The SLPP has chosen the ‘flower bud’ as its symbol, and is contesting disregarding the warning by the leadership of the SLFP, that any United People’s Freedom Alliance (UPFA) Member of Parliament found canvassing for or doing any election related work for a different party would lose his or her seat in the House.
Politicians of the JO, especially those from the Rajapaksa faction are overly confident of a resounding victory in the local polls. Though the aggressive political campaigns of the JO might give credence to their confidence and might have created considerable momentum against the government, whether that momentum could be translated into a massive vote against the government is left to be seen.
Although the results of the local polls certainly will not pose any threat or challenge to President Sirisena’s position as Executive, his political clout as the leader of the SLFP will be seriously undermined in the event of a poor performance by his faction.
It will to a certain extent also determine the political course of the former President, whether he can make the new party his future political vehicle with confidence.
As far as Prime Minister Wickremesinghe is concerned, as pointed out on an earlier occasion in this column, he is of the strong belief that a divided SLFP will be of great advantage to the future electoral prospects of his party. But, he must be mindful of the fact that as the UNP is the leading partner in the present government, anti-incumbency factor could work against the party as well.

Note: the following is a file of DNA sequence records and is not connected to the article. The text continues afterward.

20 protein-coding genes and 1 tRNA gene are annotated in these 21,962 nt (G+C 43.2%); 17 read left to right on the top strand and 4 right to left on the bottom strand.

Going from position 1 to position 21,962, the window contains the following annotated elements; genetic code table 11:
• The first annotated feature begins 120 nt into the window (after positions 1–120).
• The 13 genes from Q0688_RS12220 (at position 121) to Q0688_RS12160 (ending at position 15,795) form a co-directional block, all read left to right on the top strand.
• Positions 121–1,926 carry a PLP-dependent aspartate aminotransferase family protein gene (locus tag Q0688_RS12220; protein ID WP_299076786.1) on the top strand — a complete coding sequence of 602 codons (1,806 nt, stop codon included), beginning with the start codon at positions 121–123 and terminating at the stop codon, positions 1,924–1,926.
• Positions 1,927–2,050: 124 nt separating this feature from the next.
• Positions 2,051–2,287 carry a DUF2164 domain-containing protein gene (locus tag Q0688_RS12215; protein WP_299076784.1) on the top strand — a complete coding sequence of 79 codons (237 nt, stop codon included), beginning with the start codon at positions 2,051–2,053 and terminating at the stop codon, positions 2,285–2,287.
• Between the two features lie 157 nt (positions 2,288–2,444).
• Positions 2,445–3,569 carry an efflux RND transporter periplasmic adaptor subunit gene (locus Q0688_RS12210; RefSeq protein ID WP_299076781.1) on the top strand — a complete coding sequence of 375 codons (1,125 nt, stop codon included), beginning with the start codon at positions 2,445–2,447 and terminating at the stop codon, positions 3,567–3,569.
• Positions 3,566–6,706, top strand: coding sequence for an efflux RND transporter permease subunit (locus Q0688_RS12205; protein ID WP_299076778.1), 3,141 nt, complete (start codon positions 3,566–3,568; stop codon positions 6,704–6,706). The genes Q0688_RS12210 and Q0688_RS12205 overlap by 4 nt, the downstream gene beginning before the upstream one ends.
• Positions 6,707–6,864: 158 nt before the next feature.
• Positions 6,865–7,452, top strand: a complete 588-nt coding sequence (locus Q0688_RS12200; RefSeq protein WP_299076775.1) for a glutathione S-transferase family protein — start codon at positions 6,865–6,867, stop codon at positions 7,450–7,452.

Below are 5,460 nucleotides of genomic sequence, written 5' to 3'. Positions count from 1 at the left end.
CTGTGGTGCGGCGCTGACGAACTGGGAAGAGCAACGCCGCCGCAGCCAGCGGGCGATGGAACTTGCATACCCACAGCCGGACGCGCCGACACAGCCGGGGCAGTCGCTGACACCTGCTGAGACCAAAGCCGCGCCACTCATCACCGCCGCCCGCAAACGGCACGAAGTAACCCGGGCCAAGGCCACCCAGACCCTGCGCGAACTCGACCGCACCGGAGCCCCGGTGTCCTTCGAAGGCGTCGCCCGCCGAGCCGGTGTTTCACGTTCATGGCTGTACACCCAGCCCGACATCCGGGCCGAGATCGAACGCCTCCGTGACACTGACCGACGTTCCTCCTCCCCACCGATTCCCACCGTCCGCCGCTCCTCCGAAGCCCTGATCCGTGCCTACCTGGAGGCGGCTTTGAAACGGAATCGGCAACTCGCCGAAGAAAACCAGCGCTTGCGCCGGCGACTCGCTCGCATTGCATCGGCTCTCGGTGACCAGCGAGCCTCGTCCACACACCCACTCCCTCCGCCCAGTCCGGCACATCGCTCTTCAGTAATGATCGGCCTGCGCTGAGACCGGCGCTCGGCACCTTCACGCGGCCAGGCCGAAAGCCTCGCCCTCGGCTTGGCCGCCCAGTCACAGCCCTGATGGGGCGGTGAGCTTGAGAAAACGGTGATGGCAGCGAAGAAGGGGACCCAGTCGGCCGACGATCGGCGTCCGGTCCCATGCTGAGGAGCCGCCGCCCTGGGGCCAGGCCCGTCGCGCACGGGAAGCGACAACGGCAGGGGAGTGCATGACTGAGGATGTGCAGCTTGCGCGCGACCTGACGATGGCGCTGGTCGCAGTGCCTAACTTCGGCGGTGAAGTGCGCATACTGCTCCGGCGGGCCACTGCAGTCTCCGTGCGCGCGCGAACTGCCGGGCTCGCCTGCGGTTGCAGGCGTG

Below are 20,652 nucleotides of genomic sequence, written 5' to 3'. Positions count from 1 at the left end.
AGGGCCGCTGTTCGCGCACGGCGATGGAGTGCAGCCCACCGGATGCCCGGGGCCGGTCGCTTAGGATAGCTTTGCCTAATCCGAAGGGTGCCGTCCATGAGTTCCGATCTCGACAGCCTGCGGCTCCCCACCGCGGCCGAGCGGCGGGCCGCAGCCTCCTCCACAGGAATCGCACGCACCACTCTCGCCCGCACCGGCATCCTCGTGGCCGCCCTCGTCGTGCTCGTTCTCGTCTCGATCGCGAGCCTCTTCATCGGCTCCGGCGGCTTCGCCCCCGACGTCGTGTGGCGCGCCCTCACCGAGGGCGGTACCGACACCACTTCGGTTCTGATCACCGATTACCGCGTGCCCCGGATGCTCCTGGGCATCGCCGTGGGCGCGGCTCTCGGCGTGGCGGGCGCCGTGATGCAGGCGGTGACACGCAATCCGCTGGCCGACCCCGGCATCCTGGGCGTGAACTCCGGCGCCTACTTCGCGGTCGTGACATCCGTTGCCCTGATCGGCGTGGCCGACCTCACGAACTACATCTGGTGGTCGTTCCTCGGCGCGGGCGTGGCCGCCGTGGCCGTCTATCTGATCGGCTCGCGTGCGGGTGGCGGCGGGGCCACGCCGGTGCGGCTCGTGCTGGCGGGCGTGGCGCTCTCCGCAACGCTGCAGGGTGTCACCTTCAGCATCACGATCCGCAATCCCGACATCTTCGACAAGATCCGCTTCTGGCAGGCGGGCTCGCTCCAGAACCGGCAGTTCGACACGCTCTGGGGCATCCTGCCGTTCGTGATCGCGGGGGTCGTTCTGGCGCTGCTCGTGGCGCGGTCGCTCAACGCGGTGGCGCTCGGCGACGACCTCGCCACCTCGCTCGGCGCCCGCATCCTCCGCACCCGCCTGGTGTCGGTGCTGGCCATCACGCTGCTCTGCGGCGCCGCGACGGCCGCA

People who voted in this government with great expectations are now greatly disappointed by the omissions and commissions of its rulers. Surely both main partners of the government cannot entertain any hope that their popularity remains at the same level as it was three years ago. Much water has flown under the Kelani river in the three years, washing away the expectations of the people.
Meanwhile, the relatively radical forces in the Tamil polity that have fiercely campaigned to create a momentum against the TNA in the North and East are now split, with the main protagonists of these political forces parting ways and forming new electoral alliances.
Exactly two years ago, Gajendrakumar Ponnambalam, the leader of All Ceylon Tamil Congress-led alliance, the Tamil People’s Front (TPF), and Suresh Premachandran, leader of the Eelam People Revolutionary Liberation Front (EPRLF), played a major role in the formation of a civil society organization, namely the “Thamil Makkal Paeravai” or Tamil People Council (TPC) to champion the Tamil nationalist cause.